Although my legal career has put me in the trenches of many legal battles, custody disputes, property fights, domestic violence, and more, I have always been curious about the aftermath for my clients. I am there throughout the legal process of a divorce, but I also often hear feedback from clients months and sometimes years after the big D (“D” = divorce). The feedback is surprising.
“I should have done this years ago” says one former client. “I waited until the kids were 18; looking back, that might have been a mistake,” says another. One gentleman compared his divorce to how he felt when he left his parents’ home as an 18 year old – freedom. One strong survivor couldn’t believe she was in an abusive relationship for so long, after swearing it would never happen to her, since she had an abusive parent.
First, answer this “Who are you?” Many people redefine who they are after a separation. They were in the role of a father or husband, mother or wife, and perhaps were good or great at both. You were a loyal and giving spouse, always patient. Perhaps you were even considered to be an excellent wife (or husband), for example. But, who were you? Were you yourself? As you go through your divorce, it is hard to believe there will be a life after. Change is hard to adjust to, but many of you will redefine and rediscover the real you. When you have been through a divorce, whether friendly or not, you will find that life is offering you a time to figure out a new and refreshing direction.
Go for it! Embark on those adventures you have always thought about. I have given these three initial ideas to most of my clients after their case is resolved. This is a “starter package,” so to speak:
- Stay True to Yourself: You must focus on who you are. Do you really know yourself? What are your top 5 core values in life, and are you REALLY LIVING them? What is preventing you from carrying out those values? How does your current life align with your ideal life? Visualize (or draw on a piece of paper) your current life vs your ideal life and see the differences; what new information becomes available to you when you compare the ideal versus the real? You should honor the part of you who wants to come out. Married couples are focused on the “we,” but now it is time to focus on the “me.” You might write a few sentences (3-4 suggested) starting with: “Ideally, I want to _______ … .” Brainstorm and be creative. There are no wrong answers. Focus on building your new outlook on life.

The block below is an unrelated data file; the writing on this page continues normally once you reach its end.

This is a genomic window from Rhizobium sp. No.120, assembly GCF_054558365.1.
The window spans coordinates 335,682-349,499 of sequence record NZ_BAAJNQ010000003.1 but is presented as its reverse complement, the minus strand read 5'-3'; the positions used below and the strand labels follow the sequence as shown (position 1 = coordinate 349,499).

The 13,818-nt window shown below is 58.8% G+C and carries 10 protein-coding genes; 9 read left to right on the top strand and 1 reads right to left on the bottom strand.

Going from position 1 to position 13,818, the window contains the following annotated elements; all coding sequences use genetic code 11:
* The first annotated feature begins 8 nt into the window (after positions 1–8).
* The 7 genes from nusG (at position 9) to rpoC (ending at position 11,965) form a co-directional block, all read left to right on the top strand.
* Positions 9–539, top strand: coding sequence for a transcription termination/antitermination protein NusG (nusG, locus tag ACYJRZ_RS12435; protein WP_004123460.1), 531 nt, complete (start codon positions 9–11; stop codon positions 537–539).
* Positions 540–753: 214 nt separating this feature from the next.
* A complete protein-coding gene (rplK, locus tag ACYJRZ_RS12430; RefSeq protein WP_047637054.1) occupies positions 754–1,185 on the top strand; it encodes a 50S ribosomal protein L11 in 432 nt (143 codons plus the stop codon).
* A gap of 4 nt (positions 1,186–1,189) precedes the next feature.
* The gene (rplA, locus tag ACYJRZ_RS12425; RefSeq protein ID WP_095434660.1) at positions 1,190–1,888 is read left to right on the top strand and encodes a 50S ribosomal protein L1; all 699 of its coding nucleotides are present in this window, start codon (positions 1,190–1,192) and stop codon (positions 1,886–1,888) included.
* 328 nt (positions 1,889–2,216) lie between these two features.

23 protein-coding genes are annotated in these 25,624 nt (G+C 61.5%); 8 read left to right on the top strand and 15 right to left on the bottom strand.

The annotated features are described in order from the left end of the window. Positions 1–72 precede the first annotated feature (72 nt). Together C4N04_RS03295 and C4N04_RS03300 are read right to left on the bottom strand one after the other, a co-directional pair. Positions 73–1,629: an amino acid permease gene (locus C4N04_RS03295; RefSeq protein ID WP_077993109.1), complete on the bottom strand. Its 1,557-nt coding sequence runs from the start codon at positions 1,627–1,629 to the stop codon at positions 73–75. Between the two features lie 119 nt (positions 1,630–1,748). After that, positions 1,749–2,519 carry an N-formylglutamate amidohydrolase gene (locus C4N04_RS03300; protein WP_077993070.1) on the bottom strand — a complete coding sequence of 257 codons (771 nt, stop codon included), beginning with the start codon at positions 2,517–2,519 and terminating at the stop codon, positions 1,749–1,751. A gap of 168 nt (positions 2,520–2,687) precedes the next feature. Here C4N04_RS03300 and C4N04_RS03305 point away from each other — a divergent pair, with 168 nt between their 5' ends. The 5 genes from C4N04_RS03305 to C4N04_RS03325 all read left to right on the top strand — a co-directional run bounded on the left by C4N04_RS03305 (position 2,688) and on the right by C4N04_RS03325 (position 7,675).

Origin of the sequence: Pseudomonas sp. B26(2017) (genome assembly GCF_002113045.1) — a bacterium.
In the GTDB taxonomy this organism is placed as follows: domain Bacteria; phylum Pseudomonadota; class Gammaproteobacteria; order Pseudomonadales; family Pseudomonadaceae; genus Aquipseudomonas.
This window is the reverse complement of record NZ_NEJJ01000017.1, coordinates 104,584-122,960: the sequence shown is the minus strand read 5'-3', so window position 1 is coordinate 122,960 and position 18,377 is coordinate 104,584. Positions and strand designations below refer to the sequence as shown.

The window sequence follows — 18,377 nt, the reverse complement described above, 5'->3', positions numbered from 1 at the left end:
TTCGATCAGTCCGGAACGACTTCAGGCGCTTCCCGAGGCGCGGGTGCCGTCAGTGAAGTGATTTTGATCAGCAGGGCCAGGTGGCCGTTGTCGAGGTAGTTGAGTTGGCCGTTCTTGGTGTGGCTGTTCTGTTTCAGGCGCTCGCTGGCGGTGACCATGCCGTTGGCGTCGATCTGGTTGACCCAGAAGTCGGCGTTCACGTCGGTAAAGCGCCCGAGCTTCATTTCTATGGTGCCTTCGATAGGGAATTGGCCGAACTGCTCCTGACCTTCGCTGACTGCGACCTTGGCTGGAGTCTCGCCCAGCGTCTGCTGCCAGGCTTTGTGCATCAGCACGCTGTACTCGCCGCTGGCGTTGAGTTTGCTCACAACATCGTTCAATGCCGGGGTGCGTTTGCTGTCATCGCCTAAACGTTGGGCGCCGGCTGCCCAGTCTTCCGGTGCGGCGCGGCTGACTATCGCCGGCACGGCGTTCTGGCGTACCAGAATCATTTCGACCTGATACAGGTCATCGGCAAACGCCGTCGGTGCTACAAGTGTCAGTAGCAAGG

- Consider a Professional Coach/ Therapist: It certainly took courage and strength to get through your divorce, but it might take more courage and strength to embrace your next steps. Talk to a certified coach or therapist; this can be the additional support that you need to uncover the amazing power that has been inside of you this entire time and to discover the new you! It is important to honor all the emotions that come with change. Being able to slow things down and harness emotions in a responsible way or experiment safely with uncomfortable emotions can unlock parts of you that have been hiding for years. Conflict is a sign that change wants to happen, and a final resolution of your relationship ending was significant. There is no shame in getting help with walking down your new path. Talking to an objective, skilled coach can focus you on the future, positively, and address any left-over negatives stemming from the divorce process.
- List your Top 5 Things You Have Put on the Back Burner: Vacations, hobbies, and everyday activities were decided together, with your spouse, when you were married. That’s okay, but now, these are your decisions. What do you want in your living environment that you could not have before? Where do you want to go that you put aside? What activities would bring you happiness or thrills or peace or wellness? Close your eyes and try to put yourself at the age of 95, looking back: what advice would you give yourself right now? Here are some things we’ve heard: (a) take that trip you always wanted, (b) ask the man (or woman) of your dreams out on a date, (c) join that golf club you drive past every day, (d) join that dance group your friend raves about, (e) move across the country to be with your kids and grandkids, (f) jump out of an airplane (with a parachute, of course!). This sounds like a bucket list, right? Appreciate everything life has to offer and do yourself a favor, write at least your top 5 things now.
At VSSF, our lawyers help you get to Life After Divorce. Our lawyers work with coaches and therapists, some of whom may be a good fit for you; they can bring out and help you fulfill these ambitions.